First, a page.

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Comment: they just have to change their business model (Score 1) 533

by dsoodak (#49525675) Attached to: Utilities Battle Homeowners Over Solar Power
I don't have much to add myself, but a friend who has worked closely with utility companies (both ones who primarily produce and which mostly distribute power) and he said there wasn't any reason they couldn't make just as much money from people's personal solar (or other) generators, but that they would have to change their business model. He said it wasn't likely unless they were paid to (via government incentives) or if the existing companies went out of business and were replaced by new ones that were prepared to deal with the changing marketplace.

Comment: good for science, not so good for privacy (Score 1) 91

by dsoodak (#48314629) Attached to: Photon Pair Coupled in Glass Fiber
The most immediate effect is to make it easier to investigate some of the more esoteric predictions of QM. With this and similar components you could also potentially build an optical general purpose quantum computer (the ones on the market are not general purpose), which would finally make things like exact computational chemistry possible, but unfortunately would also make public key encryption obsolete (though AES will only have to double in key length). It could also be used to make quantum cryptography (which isn't actually necessary unless we have quantum computers, though I sometimes wonder if someone like the NSA has already has already put together spectacularly bulky and expensive versions with current technology). As pointed out in another post, we would also need to upgrade our fiber optic communication hardware so for a while we might be in a situation where only large corporate and government interests will be able to afford it.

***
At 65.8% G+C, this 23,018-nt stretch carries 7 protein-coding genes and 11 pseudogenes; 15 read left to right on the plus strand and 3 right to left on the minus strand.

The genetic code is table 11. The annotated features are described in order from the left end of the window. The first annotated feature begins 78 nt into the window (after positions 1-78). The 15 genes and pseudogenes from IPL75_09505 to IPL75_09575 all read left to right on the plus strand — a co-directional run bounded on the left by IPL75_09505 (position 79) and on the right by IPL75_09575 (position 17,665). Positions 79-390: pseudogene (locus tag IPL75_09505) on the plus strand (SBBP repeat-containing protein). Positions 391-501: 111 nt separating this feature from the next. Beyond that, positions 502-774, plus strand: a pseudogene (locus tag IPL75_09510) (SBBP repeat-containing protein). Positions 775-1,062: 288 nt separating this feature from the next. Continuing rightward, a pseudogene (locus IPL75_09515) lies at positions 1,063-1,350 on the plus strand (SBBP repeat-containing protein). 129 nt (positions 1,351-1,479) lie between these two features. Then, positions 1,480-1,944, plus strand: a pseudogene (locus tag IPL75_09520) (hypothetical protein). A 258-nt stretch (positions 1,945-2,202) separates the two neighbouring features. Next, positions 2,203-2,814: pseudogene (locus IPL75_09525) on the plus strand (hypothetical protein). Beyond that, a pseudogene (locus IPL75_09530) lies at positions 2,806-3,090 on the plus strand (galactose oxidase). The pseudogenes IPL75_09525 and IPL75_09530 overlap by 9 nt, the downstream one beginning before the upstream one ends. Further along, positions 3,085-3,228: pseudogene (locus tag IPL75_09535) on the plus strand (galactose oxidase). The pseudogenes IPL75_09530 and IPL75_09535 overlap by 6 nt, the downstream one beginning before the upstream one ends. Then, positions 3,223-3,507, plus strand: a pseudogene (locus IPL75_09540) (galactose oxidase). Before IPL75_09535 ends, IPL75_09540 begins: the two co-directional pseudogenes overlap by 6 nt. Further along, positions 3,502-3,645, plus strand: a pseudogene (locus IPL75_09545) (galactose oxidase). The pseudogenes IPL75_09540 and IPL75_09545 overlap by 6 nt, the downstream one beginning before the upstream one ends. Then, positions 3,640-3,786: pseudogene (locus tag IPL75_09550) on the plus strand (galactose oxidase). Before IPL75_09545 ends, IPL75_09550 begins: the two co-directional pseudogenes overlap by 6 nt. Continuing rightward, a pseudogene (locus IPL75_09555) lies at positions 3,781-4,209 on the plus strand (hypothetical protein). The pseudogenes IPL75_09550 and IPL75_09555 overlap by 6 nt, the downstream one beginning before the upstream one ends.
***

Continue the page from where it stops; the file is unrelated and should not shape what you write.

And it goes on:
Comment: Wish the US had this sort of policy (Score 1) 67

by dsoodak (#48314513) Attached to: China Plans To Build a Domestic Robotics Industry
First China comes out with a plan to boost their higher education & research, then their solar power industry, space program, and now robotics. Meanwhile, OUR government's plans seem to mainly consist of which country to invade next (which wouldn't be so bad if we actually got the cheap oil the voters were implicitly promised) while protecting and bailing out incompetent and/or obsolete industries.

Comment: Tentative summary (Score 1) 150

by dsoodak (#48266581) Attached to: Researchers At Brown University Shattered a Quantum Wave Function
That's pretty much the way I understand it. This is exciting enough so that I am going to read through the full published article. If true (can't wait for others to try to reproduce it), then one of the stranger things implied is that while in a superposition of different positions, other particles feel the electron's field not just in proportion to 1/r^2 but also in proportion to its probability amplitude of being in that particular position at all. It also seems to provide a way around the "decoherence means you can't test for observation anyway" excuse for ignoring the weirder parts of QM.

Comment: Is this a troll article? (Score 1) 121

by dsoodak (#47234131) Attached to: The Computer Security Threat From Ultrasonic Networks
As one person commented when the last version of this went around, the sound card hardware or driver would have to have something like a TCP/IP stack built in to the microphone input. In other words, the only way a computer would be vulnerable is if it already has an ultrasonic communication feature installed. The only way I can see this happening is possibly at the behest of a certain agency which has a history of covertly installing security vulnerabilities, but they would probably just put it in the WiFi.

Comment: Simple solution: 1 second increments (Score 1) 246